Germany’s Merkel doesn’t want to crash the EU deal
Turkish President Recep Tayyip Erdoğan poses a difficult dilemma to Western political leaders. They see that their sole interlocutor in Turkey is Erdoğan, but he is fast turning into an authoritarian ruler by consolidating his rule with each passing day.
Erdoğan’s arrogance, his constant bashing of the West, and his denigrating rhetoric is increasingly irritating for Western leaders. However, they have no choice but to find a way to work with Erdoğan, as Turkey is an indispensable partner in dealing with critical issues like the fight against the Islamic State of Iraq and the Levant (ISIL) and the refugee crisis.
They hear the complaints of democracy advocates in Turkey but say “we cannot fight your fight.” “Erdoğan did not hide his aspiration for a one man rule. He and his party have won solid electoral victories. This is the choice at least half of the Turkish nation,” they argue. And they see there is no alternative to Erdoğan in the near future.
Finding a way to work with Erdoğan
Germany’s Prime Minister Angela Merkel is under fierce criticism in her country, Europe and Turkey for striking a deal with Ankara to stem the refugee deal. While the details of the deal were worked out during Ahmet Davutoğlu’s period as prime minister, Merkel was always aware that the main decision-maker was Erdoğan. With Davutoğlu sacked by Erdoğan and replaced by a “yes man,” she now knows that she is facing a much harder road ahead to keep the deal alive.
Western leaders, including Merkel, are aware of the fact that Erdoğan is looking for a window of opportunity to change Turkey’s parliamentary system into a presidential one. A referendum on the issue - or even early elections to secure enough votes for the ruling party to amend the constitution without a referendum - within the next six months cannot be excluded.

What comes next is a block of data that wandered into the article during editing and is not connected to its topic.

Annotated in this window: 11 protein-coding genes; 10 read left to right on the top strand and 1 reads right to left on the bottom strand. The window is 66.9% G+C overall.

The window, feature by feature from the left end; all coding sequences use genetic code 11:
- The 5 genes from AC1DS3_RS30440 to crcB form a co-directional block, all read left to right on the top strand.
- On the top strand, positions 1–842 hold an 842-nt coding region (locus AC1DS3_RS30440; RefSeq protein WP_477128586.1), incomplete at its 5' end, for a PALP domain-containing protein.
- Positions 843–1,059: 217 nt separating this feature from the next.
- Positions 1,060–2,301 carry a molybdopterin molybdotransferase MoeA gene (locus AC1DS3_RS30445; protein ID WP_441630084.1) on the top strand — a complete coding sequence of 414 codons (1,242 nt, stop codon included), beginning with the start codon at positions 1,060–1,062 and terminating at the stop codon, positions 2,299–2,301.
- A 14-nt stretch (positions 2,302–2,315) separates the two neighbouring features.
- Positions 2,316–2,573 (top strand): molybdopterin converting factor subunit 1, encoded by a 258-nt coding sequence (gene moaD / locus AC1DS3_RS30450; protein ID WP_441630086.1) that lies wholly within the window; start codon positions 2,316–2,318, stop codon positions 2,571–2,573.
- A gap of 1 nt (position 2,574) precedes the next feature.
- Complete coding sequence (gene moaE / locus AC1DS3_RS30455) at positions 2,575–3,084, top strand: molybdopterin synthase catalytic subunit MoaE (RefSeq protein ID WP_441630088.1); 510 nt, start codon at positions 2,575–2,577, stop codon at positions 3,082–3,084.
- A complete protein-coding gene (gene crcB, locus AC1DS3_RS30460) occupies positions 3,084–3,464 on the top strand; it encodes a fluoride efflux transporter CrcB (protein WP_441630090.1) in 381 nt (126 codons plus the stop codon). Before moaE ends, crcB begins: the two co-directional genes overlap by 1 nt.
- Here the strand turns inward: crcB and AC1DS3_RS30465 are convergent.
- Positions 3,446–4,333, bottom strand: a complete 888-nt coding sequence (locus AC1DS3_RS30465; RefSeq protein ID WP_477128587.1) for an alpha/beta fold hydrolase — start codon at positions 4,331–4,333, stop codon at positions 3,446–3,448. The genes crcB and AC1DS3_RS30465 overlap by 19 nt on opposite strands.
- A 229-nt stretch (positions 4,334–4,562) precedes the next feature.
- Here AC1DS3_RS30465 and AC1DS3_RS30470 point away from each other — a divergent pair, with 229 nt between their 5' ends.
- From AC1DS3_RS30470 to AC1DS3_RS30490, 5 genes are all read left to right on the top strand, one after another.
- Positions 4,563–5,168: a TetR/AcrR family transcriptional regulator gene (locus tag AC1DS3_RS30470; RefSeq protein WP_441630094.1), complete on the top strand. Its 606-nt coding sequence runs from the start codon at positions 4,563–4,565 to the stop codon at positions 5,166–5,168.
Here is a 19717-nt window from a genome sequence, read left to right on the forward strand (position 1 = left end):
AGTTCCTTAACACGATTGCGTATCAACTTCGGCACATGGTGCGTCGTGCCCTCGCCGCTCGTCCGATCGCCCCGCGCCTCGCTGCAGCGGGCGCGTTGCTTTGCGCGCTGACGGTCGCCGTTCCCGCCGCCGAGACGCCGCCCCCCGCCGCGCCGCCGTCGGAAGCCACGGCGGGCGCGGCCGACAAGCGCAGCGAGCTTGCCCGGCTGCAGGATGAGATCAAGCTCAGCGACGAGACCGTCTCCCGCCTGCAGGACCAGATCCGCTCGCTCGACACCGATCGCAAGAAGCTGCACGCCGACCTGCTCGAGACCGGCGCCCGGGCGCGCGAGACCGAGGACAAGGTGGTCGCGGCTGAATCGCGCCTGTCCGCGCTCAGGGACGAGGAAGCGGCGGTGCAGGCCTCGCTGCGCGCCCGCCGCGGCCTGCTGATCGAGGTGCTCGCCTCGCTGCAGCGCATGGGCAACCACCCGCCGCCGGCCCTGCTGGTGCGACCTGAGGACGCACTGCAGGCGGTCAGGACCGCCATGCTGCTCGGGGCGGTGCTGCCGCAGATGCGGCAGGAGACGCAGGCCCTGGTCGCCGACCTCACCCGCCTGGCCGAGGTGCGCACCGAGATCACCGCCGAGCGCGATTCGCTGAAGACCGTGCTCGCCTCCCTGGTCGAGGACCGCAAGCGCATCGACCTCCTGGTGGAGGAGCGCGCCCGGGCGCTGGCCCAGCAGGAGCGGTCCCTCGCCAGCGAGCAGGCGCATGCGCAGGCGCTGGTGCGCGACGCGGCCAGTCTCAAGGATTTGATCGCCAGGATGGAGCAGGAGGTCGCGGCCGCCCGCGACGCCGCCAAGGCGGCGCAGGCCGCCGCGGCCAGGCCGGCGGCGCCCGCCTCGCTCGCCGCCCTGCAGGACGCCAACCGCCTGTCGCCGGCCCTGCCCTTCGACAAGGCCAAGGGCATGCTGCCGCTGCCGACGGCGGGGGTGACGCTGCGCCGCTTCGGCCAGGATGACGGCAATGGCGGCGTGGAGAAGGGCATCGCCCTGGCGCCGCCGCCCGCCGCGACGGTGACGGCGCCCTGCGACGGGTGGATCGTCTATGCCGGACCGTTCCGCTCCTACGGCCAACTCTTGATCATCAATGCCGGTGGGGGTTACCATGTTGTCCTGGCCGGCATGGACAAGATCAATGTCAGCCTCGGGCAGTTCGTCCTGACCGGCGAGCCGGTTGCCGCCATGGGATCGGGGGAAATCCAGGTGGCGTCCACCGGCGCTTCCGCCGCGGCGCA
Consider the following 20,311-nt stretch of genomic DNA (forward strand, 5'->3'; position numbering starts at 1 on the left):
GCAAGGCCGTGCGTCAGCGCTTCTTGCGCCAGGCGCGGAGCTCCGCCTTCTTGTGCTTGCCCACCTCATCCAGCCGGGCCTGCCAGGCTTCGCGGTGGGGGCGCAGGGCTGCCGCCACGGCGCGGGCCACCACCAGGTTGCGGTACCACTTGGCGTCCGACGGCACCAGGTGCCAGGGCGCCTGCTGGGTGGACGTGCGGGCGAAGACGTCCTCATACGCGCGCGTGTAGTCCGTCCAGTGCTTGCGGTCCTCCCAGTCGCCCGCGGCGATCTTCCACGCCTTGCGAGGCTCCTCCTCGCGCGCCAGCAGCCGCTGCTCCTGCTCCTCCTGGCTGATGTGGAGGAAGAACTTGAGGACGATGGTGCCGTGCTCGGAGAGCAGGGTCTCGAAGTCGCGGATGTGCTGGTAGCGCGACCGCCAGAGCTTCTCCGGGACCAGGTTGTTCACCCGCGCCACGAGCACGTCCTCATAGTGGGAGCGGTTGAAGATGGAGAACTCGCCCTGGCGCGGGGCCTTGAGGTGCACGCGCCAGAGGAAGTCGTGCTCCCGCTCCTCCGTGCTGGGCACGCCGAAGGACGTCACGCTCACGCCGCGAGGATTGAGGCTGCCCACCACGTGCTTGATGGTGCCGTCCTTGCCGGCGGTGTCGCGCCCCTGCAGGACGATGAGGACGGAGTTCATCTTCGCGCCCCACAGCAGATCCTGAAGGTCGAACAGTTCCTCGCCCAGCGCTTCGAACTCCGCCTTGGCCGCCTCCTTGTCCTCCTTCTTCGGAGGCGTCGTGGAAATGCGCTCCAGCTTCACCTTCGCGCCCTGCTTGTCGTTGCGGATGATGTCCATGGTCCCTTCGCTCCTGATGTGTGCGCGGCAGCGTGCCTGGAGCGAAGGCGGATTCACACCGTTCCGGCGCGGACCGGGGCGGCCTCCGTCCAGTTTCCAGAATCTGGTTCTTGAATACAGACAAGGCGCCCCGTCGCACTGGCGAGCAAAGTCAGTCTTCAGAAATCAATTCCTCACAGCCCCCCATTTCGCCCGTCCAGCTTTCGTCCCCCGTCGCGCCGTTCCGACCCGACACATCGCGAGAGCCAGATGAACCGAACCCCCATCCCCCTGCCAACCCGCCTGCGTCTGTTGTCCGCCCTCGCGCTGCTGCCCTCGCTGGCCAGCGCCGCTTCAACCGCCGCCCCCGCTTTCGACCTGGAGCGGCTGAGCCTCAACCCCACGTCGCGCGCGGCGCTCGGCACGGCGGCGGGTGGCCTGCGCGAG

So Erdoğan will continue to prioritize his interests over those of the country. Because he saw during the November general election campaign that his anti–terrorism rhetoric, as well as his bashing of the West, is paying off, he will continue on that line too.
It was therefore not surprising to see Erdoğan objecting to one item, the “terrorism item,” out of the 72 criteria that Turkey needs to fulfil in order to secure visa-free travel to Europe. He used this opportunity to portray himself as the “uncompromising leader” against terror defying all of Europe.
Put yourself in the place of Merkel, who was due to meet Erdoğan yesterday in Istanbul, where she had come to attend the World Humanitarian Summit. She would be talking to a leader who recently said, “Don’t insist on the terrorism criteria. If you do so, you can go your own way and we can go ours.”
If she were to use similarly strong rhetoric, banging her fists on the table, she would return to Germany to a hero’s welcome. Her allies in Europe would say, “It’s much better like that. We should not have even spoken to Turkey from the start. Let’s solve the refugee problem on our own. Let’s build walls around Europe and leave the refugees outside.”
Merkel is probably irritated by the irresponsible stances of some of her European allies and feels it is utterly unethical for an EU of 500 million to avoid burden-sharing, not even hosting together as many refugees as Turkey or Jordan. She must also still see that the deal is in the interest of Turkey, so she does not want the deal to collapse. But she is also under a moral obligation to raise issues of concern with Erdoğan, like the recent move to lift the parliamentary immunities of some deputies.
So Merkel will try to continue the process without burning the bridges. The challenge is this: She needs to make sure not to give the impression that Europe is bowing down each and every time Erdoğan yells at it.
As a result, yesterday she probably told Erdoğan that the EU’s criteria on terror is not something new, and it was among the 72 criteria accepted back in 2013. While she can use clear language on issues of concern, like the lifting of the parliamentary immunities, she also wants to make sure that the meeting does not end with a crash.